Oct 2, 2009
Magnetic cores allow polymeric nanotubes to be manipulated
Nanostructuring is a useful way to improve and control the electrical and optical properties of semiconducting conjugated polymers. Applications for these polymeric one-dimensional nano-objects include OLEDs and organic photovoltaics, as well as sensors and bio-systems. One stumbling block is the material's weak mechanical strength, which can present problems when it comes to manipulating the structures or device integration. To address this issue, researchers at the Institute of Materials in Nantes, France, have developed a template-based method for growing coaxial nanowires with magnetic cores of nickel and an outer skin of photoactive PPV polymer.
"We have shown recently that poly(p-phenylene vinylene) (PPV) nanowires and nanotubes exhibit original photoluminescent properties in comparison to thin films," said Jean-Luc Duvail, head of the project. "Here, the challenge was to manipulate them as building-blocks."
"The chemical template method used for synthesis can be scaled up, and the magnetic response of these coaxial wires provides a route for physically manipulating them," commented Jean-Marc Lorcy, the PhD student who developed the synthesis route.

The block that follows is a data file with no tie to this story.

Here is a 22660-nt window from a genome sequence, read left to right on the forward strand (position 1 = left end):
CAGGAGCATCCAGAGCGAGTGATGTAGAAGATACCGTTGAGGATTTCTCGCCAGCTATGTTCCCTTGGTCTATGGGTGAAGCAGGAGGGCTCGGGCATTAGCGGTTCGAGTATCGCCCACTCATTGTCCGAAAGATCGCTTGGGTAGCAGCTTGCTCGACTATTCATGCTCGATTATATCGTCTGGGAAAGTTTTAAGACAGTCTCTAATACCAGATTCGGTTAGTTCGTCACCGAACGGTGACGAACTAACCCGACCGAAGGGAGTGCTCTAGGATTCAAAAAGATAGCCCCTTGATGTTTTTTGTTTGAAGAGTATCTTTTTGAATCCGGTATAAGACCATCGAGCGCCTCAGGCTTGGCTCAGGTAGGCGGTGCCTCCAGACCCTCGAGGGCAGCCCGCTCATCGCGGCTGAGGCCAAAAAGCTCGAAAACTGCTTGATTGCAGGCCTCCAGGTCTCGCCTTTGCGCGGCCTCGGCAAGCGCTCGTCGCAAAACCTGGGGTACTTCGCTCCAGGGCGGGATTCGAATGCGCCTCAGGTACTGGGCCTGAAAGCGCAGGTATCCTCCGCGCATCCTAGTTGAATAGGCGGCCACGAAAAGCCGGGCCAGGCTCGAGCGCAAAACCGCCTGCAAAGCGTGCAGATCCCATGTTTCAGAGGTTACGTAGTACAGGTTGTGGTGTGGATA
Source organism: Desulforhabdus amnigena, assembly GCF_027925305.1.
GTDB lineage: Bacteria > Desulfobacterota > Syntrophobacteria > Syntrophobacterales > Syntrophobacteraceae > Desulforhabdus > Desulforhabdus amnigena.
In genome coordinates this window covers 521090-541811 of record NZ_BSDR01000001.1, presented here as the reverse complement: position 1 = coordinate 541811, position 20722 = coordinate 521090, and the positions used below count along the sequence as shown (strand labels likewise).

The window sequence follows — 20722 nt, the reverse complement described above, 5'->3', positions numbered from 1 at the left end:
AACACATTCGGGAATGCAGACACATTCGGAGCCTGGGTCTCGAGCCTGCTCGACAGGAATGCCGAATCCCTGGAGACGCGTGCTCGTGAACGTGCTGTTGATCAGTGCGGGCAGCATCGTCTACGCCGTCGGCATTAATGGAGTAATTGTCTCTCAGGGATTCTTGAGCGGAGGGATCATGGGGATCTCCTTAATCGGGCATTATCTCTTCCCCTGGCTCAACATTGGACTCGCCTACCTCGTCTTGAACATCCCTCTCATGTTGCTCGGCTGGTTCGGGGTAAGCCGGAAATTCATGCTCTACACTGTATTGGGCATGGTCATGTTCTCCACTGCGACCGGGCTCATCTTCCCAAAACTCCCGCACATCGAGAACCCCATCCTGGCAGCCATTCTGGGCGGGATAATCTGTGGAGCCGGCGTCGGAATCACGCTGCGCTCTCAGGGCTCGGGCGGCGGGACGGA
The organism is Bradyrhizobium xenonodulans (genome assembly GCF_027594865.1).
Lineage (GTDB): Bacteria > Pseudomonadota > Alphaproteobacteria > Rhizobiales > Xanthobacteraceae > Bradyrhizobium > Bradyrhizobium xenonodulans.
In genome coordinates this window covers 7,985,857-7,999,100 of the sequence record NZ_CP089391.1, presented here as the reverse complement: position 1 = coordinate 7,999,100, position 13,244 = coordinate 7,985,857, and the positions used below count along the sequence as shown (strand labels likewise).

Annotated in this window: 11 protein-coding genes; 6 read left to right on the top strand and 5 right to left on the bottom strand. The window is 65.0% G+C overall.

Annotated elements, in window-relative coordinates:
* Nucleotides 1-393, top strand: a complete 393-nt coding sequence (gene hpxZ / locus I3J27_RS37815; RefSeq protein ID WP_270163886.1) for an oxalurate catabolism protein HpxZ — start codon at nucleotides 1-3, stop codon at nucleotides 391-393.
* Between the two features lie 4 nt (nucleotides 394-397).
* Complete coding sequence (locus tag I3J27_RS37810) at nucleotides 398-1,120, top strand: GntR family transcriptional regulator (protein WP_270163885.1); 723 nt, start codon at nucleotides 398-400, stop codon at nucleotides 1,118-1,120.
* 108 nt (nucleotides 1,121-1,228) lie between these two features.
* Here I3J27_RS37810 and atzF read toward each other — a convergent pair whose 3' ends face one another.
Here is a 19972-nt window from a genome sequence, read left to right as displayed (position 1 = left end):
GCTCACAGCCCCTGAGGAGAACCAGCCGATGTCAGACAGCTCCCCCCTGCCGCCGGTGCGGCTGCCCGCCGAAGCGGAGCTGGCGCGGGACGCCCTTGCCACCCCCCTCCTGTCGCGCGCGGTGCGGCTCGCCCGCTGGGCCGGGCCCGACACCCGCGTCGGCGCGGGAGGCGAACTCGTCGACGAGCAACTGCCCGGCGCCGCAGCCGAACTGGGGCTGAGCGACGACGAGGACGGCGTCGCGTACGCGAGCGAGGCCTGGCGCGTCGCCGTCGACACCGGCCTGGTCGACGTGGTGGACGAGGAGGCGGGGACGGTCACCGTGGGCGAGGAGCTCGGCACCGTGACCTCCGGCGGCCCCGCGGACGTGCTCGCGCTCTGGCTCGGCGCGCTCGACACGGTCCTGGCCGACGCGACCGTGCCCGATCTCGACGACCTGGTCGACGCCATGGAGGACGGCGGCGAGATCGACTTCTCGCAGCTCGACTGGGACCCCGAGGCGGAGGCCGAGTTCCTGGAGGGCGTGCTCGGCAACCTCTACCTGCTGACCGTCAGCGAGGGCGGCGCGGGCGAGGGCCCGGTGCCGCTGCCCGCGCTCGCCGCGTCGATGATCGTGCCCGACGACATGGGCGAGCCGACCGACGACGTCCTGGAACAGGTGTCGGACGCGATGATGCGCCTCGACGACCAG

As initiated by Florian Massuyeau, another member of the team, the tubes are produced by wet filling of nanoporous membranes with the PPV polymer, which coats the inside of the pores.
Rigid wires or flexible tubes
Electrodeposition is used to fill the core of the pores with nickel before the membrane is dissolved to reveal the co-axial nanowires. By controlling the length of Ni filling, the team can produce either rigid filled wires, or flexible polymer tubes with magnetic Ni-filled heads.
There are a number of benefits to the group’s approach. The polymer shell prevents the metallic nanowire from oxidation and corrosion, while the nickel segment strengthens the PPV nanotube. This allows the nanostructures to be manipulated using very small magnetic fields in comparison with the ones required for manipulating superparamagnetic nanoparticles.
In these prototypes, part of the photoluminescence is quenched, due to the proximity of the metal. The next challenge is to optimize the design so that the composite benefits fully from the properties of each constituent.
The researchers presented their work in Nanotechnology.
About the author
Jean-Luc Duvail is an assistant professor at the Institut des Matériaux de Nantes Jean Rouxel (CNRS, University of Nantes), France. He is head of the PMN group and his research is focused on conjugated polymer and/or magnetic metal based hybrid 1D nanostructures.